MSU Team Studies Eye Gaze to Predict Consumer Retail Behavior

A team at East Lansing-based Michigan State University is studying how consumers’ sequence of gazes predicts purchasing behavior.
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Tobii eye-tracking glasses
MSU researchers used Tobii eye-tracking glasses to record participants’ eye movement in an effort to study how consumers’ gaze sequence predicts purchasing behavior. // Photo courtesy of Michigan State University

A team at East Lansing-based Michigan State University is studying how consumers’ sequence of gazes predicts purchasing behavior.

The findings of the study, “Seeing Through the Forest: The Gaze Path to Purchase,” were recently accepted for publication in PLOS, a nonprofit, open access publisher focused on advancing research communication in science and medicine.

The MSU effort was co-led by Patricia T. Huddleston, a professor with the department of advertising and public relations,  and Bridget K. Behe, a professor at the department of horticulture.

“Consumers are bombarded with information when they shop, and we were interested in what helps them ‘see through the forest of information’ to make a selection,” says Huddleston. “We investigated a variety of cues to see if the sequence — or order — in which a consumer looked at a display can predict their purchase intention.”

The study began in 2017 after selecting the participants, location, and eye-tracking technology. Participants wore Tobii eye-tracking glasses to record their eye movements and length of gaze. They looked at 12 plant displays of six, 12, or 24 common flowering plants, each separated by a black cloth partition in a lab setting.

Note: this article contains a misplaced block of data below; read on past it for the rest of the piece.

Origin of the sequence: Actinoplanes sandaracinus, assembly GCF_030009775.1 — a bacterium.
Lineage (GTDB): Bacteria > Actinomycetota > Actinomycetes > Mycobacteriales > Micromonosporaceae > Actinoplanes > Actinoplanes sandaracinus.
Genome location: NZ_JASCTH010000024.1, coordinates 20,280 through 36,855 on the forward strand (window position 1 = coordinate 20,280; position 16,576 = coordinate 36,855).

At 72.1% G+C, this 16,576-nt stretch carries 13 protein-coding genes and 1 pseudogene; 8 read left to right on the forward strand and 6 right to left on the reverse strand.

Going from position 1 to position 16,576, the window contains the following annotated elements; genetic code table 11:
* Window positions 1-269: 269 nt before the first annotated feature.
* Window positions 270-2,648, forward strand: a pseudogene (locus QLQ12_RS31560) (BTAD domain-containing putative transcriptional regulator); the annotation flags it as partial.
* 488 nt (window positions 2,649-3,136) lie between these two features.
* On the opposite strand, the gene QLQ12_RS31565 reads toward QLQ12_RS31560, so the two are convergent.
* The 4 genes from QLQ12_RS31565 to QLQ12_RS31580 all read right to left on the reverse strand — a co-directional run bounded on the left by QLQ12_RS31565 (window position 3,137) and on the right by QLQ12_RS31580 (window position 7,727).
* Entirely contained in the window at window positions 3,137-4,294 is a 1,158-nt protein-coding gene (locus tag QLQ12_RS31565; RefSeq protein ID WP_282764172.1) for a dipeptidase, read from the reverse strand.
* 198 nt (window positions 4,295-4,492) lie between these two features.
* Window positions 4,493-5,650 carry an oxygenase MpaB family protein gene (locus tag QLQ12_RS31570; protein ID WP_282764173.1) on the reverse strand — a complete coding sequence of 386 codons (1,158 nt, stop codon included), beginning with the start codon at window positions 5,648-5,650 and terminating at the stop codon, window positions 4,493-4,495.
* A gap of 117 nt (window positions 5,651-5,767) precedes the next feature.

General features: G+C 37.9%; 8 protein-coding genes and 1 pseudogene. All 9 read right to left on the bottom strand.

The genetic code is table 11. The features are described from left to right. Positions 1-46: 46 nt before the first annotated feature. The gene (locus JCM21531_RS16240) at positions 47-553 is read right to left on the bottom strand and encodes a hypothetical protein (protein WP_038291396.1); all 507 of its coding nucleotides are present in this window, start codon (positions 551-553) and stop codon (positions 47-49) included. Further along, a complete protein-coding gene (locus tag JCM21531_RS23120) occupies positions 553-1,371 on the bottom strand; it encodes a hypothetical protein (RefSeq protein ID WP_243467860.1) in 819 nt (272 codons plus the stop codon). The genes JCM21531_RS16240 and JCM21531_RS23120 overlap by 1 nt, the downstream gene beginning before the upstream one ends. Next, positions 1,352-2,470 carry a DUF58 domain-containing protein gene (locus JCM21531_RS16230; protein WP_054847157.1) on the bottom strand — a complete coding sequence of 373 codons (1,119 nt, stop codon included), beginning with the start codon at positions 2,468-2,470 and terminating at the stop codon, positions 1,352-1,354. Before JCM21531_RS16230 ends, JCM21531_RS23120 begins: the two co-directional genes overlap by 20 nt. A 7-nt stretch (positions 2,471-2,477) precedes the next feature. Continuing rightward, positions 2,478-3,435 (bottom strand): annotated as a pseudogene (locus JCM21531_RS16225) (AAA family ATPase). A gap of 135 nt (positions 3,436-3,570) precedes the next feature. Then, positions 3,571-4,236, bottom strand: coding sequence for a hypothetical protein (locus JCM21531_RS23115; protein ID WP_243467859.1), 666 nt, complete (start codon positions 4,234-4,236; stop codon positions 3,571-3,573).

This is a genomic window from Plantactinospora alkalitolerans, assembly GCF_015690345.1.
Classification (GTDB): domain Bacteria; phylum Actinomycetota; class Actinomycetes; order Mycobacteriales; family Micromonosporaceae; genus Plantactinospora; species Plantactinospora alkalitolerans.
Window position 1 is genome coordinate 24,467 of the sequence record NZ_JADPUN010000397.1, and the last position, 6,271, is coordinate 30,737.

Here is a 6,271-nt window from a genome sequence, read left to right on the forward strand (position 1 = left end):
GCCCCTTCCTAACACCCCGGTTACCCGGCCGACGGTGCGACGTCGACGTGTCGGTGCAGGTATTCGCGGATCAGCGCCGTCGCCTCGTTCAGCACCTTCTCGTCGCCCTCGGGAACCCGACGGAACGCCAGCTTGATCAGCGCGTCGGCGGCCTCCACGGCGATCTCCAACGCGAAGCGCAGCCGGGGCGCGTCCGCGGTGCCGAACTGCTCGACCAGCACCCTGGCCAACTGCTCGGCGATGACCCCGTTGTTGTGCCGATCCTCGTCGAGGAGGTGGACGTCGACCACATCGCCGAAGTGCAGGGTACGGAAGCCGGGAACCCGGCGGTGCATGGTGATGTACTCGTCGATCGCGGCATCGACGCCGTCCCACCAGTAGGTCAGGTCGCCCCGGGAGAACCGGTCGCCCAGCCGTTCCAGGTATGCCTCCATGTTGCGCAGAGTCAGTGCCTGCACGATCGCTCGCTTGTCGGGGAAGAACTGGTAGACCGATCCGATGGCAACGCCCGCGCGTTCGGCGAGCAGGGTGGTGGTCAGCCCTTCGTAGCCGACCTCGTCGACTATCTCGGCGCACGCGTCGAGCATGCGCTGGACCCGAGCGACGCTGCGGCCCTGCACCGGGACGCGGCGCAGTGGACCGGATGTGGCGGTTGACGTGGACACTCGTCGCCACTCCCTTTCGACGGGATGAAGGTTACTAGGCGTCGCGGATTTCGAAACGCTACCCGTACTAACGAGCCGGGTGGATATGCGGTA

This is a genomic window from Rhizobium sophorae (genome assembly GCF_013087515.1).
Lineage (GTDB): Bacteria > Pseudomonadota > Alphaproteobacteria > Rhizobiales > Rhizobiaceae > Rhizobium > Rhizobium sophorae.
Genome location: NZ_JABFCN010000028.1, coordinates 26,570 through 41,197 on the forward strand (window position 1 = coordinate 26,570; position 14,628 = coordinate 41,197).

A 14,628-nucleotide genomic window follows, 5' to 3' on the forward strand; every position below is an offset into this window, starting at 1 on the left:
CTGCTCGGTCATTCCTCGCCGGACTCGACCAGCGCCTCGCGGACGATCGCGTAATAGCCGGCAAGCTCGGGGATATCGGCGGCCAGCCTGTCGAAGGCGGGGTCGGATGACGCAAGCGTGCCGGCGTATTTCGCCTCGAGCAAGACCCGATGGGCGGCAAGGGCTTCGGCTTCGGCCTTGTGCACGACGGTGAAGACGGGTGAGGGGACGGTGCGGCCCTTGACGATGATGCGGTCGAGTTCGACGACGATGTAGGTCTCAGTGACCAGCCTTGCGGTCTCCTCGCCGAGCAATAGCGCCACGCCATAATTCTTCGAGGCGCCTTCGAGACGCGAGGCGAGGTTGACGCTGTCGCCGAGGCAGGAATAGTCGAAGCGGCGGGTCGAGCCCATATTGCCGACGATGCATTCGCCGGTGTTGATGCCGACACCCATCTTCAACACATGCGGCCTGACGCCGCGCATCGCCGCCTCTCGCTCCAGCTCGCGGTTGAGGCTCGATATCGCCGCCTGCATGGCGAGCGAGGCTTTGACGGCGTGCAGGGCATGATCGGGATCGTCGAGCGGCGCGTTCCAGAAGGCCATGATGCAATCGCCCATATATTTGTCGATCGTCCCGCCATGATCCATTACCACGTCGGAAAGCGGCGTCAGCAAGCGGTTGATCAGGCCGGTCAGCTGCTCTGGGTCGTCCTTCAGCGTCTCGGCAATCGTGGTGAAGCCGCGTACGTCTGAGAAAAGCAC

Researchers configured displays in different ways including flat or tiered. Signs were displayed with varying levels of information cues, such as product information and pricing. Participants were asked which plant they would buy from each display, or if they would not buy a plant at all. Then the 92 participants completed an online survey that provided demographic data, self-reported and actual product knowledge, and past purchase information.

“Previous research by other teams showed that if you look more at a product, you’d be more likely to buy it,” says Huddleston. “We showed that it isn’t just looking longer, but a sequence of gazes that helps us predict what a consumer will buy.”

She noted that while it’s not surprising that prediction accuracy was higher for simpler displays, the findings suggest that offering fewer options makes it easier for consumers to decide on a product.

Plans for follow-up research have been temporarily put on hold due to the pandemic. Like the current study, support for follow-up research will come from the USDA-Federal State Marketing Improvement Program, Horticultural Research Institute, and MSU’s Project GREEEN.

The study is available here.

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